Also, if you’re ever hunting for a job again, your boss might be a good source of knowledge or open the door to a new position.

“I have several friends who still work there and I have also stayed in touch with my bosses—one now works at another company,” says Lauren. “I am going to search for other jobs that are local or farther south first, but if I can't find anything I will definitely consider a position with the company.”

Quitting a job isn’t the end of the world, but there are ways to do it that will leave you in positive standing. Just be sure to follow these quick tips and chances are you can stay in your boss’s good graces!

Friday, 6 January 2012

How To Break Up With Someone

When you first started dating, you were so into your boyfriend/girlfriend. Now you're just not feeling it anymore. You want out.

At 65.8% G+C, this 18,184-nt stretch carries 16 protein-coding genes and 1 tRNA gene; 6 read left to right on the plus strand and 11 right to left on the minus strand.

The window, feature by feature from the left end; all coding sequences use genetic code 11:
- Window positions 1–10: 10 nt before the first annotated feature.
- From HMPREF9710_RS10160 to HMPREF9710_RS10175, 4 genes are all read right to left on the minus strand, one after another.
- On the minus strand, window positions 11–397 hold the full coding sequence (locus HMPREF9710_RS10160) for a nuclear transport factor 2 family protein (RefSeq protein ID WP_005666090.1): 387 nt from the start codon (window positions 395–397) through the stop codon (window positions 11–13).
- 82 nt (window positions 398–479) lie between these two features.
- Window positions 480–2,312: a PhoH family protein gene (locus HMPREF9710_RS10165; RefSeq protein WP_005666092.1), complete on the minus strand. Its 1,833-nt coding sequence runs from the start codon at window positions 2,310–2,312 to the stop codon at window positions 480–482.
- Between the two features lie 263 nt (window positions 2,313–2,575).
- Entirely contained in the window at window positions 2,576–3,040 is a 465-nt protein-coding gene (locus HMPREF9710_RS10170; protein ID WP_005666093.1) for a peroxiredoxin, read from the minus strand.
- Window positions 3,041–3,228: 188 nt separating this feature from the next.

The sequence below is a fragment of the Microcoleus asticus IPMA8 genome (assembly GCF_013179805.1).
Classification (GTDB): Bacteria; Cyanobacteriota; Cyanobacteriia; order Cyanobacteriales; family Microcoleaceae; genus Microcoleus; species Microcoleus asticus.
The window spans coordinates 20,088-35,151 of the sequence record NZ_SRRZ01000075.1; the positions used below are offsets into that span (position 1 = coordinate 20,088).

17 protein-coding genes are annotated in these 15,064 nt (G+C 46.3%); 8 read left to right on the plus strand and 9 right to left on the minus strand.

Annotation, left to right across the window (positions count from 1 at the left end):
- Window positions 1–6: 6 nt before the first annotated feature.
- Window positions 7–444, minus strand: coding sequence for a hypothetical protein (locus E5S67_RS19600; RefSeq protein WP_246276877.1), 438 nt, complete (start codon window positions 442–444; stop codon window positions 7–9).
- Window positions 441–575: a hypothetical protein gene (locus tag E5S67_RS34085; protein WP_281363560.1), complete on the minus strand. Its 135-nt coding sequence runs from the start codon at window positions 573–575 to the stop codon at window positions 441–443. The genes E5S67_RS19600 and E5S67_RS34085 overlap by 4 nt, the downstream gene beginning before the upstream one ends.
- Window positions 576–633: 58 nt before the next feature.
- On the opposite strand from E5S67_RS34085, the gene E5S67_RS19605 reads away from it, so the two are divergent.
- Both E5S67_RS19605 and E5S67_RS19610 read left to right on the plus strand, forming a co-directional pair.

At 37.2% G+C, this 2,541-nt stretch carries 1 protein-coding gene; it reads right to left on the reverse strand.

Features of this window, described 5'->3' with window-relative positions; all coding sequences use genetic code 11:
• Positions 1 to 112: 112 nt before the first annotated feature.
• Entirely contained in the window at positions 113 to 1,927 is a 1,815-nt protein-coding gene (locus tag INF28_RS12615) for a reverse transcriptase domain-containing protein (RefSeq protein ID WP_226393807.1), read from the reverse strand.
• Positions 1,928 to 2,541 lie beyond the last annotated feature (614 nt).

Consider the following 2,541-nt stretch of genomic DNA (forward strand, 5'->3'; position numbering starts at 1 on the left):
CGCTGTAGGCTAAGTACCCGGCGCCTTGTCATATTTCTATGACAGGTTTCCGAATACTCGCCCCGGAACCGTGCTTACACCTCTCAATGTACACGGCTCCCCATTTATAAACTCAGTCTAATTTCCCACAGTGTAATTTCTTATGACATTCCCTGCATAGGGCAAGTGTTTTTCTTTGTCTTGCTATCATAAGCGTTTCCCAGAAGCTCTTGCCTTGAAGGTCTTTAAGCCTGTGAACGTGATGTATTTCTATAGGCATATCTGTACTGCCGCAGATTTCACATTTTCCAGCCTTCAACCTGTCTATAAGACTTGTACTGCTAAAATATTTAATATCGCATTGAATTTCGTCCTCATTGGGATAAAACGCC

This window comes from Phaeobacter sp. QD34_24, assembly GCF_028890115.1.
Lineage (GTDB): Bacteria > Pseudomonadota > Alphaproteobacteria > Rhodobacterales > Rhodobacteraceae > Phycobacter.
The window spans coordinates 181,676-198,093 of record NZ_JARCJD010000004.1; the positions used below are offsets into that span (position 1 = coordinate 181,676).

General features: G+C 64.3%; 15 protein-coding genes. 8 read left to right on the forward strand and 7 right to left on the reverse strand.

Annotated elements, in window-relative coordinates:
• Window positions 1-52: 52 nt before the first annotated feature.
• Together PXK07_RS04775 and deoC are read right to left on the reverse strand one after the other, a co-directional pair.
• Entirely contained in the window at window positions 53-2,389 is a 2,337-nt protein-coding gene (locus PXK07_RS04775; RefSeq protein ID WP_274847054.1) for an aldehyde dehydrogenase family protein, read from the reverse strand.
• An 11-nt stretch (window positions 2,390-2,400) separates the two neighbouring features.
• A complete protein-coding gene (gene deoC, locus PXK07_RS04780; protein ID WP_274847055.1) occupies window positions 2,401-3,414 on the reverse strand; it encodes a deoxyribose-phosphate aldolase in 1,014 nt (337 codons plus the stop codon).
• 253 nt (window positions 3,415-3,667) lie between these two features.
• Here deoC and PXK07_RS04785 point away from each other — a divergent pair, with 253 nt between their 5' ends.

How do you break up without making someone miserable - or making them hate you forever?

Don't stress - that's not good for you. But first, here's what NOT to do:

  • Don't tell your friends before you break up.
  • Don't post it on Facebook.
  • Don't text or email it.

Here's why.

Don't Text the Bad News

You may be tempted to text a breakup to avoid arguments and tears. But don't go there.

When it comes to breaking up, "text messages suck," says Annie Fox, MEd, author of The Teen Survival Guide to Dating and Relating. "It's cold and it's unnecessarily disrespectful."

But many teens do it. In a survey, 30% of 13-to-17-year-olds said they'd either broken up with, or been dumped by, someone via text message.